Many good trout anglers make fishing more of a challenge by using a fly rod or fishing wild trout in crystal clear streams. Some anglers spend many days trying to catch a trophy. You may want to get into this type of trout fishing, but for now we are going to stick with basics.


Getting Started

Get a map of the area you are going to fish and make sure that you are actually fishing in trout water.

Use monofilament line no heavier than 6-pound-test in cloudy or muddy water and no heavier than 4-pound-test in clear water.

Fill your reel spool with backing (some heavy line) and put about 30 yards of lighter line at the end. Note: It may take several hundred yards of light line to fill your spool. Most of this line is wasted. Replace it after it becomes worn or is too short to fish with.


Use hooks in the #10 to #14 size range and do not use long shank sunfish hooks. You want your hook to be inconspicuous.

Clean your reel before you go so your line flows smoothly off the spool.

Get permission to access private lands that do not have easements. Most people are happy to let you fish on their property if you just ask for permission first.

Bait and Tackle

Everyone has a different idea as to which bait or method is the best for catching trout. Anything that works is good, but since you have read this far I will assume you would like a basic outfit to get started. An acceptable trout fishing outfit would include:

  • an ultra light, fast action spinning rod between four and five feet long
  • a light duty spinning or spincasting reel outfitted with 4- to 6-pound-test line. (I prefer 4. I would rather hook a good one and lose it than not hook it at all.)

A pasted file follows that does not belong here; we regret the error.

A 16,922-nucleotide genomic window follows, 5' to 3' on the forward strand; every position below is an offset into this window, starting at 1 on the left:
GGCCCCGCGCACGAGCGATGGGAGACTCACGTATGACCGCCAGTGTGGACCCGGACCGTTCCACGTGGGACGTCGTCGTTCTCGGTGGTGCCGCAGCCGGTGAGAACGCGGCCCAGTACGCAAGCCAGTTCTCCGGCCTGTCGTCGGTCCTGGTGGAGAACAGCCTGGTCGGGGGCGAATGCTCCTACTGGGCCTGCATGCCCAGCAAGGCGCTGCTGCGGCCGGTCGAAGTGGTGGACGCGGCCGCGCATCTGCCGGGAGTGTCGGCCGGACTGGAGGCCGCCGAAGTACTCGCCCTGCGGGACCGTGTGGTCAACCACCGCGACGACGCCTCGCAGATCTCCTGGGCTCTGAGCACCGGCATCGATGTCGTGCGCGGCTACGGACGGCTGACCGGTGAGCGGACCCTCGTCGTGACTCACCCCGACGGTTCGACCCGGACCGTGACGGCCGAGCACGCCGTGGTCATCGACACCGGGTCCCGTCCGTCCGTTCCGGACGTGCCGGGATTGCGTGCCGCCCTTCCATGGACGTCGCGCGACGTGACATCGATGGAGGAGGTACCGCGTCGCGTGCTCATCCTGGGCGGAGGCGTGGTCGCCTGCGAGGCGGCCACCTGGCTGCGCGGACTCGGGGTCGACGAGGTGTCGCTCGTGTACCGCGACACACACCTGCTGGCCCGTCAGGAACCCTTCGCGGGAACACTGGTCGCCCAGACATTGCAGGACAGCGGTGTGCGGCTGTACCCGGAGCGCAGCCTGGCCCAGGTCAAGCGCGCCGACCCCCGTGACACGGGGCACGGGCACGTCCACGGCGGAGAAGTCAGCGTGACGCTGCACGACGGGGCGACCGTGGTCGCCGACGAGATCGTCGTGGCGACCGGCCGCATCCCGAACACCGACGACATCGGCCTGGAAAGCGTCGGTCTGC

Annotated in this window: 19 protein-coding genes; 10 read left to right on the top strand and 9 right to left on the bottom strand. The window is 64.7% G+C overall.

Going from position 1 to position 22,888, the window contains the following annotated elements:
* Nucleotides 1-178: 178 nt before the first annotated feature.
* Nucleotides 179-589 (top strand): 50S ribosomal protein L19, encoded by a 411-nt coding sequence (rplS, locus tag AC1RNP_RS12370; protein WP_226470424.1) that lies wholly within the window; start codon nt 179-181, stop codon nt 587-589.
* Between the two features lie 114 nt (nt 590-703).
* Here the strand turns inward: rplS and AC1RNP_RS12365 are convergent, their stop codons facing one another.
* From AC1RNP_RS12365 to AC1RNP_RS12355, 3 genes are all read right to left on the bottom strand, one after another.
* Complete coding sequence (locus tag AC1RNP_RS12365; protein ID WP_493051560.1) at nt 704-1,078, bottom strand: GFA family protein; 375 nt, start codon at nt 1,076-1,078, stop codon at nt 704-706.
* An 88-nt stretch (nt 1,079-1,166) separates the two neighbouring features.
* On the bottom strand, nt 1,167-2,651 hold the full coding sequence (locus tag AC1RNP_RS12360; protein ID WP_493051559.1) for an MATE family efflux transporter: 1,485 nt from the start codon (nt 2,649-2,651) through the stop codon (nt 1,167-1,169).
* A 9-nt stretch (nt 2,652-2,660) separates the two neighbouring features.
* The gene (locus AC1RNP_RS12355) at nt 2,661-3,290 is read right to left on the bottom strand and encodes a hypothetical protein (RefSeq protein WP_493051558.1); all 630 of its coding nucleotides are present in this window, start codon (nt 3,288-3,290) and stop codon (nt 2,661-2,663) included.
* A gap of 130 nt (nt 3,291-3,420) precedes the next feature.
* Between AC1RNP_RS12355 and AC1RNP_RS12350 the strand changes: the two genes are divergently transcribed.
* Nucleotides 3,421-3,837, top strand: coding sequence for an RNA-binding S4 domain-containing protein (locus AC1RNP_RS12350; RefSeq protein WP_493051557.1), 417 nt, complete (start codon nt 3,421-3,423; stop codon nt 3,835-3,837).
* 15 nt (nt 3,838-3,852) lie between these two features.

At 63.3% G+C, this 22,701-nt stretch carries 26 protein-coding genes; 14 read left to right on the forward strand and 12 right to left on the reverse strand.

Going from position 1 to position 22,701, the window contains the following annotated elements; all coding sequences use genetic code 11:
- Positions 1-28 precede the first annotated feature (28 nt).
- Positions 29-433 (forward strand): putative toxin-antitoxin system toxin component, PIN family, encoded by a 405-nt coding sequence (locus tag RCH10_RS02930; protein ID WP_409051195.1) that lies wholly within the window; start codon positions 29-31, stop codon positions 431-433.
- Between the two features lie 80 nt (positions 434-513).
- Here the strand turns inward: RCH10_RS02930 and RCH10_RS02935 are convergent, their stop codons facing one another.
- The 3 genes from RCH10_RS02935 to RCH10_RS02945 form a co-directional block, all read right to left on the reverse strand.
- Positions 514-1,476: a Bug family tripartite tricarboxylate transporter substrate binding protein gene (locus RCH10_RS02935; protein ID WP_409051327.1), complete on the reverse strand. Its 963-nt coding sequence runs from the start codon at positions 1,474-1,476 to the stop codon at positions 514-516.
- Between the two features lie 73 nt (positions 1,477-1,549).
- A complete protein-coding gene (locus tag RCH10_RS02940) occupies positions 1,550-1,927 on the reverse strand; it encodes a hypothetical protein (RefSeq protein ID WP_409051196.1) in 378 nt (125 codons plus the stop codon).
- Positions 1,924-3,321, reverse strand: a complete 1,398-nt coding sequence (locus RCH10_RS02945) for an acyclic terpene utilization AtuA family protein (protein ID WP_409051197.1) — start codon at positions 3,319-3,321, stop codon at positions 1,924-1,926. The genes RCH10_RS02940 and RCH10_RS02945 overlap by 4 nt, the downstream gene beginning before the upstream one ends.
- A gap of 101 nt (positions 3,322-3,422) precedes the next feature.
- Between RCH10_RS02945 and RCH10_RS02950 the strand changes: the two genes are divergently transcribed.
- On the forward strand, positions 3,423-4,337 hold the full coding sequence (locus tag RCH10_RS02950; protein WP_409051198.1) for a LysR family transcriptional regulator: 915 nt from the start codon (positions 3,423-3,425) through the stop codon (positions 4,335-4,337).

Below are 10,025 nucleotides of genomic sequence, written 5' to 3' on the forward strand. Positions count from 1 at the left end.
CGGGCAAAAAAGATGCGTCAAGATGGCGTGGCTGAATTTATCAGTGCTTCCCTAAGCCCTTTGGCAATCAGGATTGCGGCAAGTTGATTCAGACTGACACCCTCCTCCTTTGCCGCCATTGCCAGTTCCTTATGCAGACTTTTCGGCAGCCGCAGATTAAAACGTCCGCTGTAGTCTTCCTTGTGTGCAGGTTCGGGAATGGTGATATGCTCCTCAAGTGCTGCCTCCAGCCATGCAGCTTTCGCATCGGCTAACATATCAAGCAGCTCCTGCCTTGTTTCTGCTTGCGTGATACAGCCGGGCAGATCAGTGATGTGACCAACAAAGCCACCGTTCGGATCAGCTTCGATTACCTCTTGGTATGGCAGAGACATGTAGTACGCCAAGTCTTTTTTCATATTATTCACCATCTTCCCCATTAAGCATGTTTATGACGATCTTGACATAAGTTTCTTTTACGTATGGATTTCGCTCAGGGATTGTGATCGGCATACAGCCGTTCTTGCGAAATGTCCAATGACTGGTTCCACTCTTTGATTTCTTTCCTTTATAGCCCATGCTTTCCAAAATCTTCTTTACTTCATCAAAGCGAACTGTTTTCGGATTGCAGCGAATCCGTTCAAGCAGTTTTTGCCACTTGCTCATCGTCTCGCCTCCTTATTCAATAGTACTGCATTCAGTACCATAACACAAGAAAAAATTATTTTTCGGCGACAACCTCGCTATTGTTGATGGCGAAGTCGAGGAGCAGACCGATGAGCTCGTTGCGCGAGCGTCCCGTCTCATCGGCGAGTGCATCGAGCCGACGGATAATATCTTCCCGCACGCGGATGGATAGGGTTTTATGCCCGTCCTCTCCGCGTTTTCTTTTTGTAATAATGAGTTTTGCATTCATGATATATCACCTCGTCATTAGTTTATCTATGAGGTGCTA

• #10 to #14 regular shank bronze hooks
  • a few small split shot for those rare occasions when you need to get your bait down in swift water, and a canvas creel and a small knife

BAIT: It is hard to beat the nightcrawler for baitfishing trout. It has just the right heft for a long cast and they are easy to come by. Worms are too small and are difficult to cast. Hellgramites and water worms (insect larva) are also good. They are harder to obtain in mid summer and are difficult to cast long distances, but are ideal for drift fishing. Small minnows work well in early season when the fish are sluggish, but who wants to carry a minnow bucket around all day. Veteran brown trout anglers often use a chunk of chub or sucker meat when angling for the big ones. This also keeps other chubs and suckers from biting when fishing in poorer quality water.

HARDWARE: Spinners, jigs and other minnow imitators also work well for trout. Any color or style is apt to work, but match these colors and species for starters: gold for browns, silver for rainbows and copper for the brookies.

Technique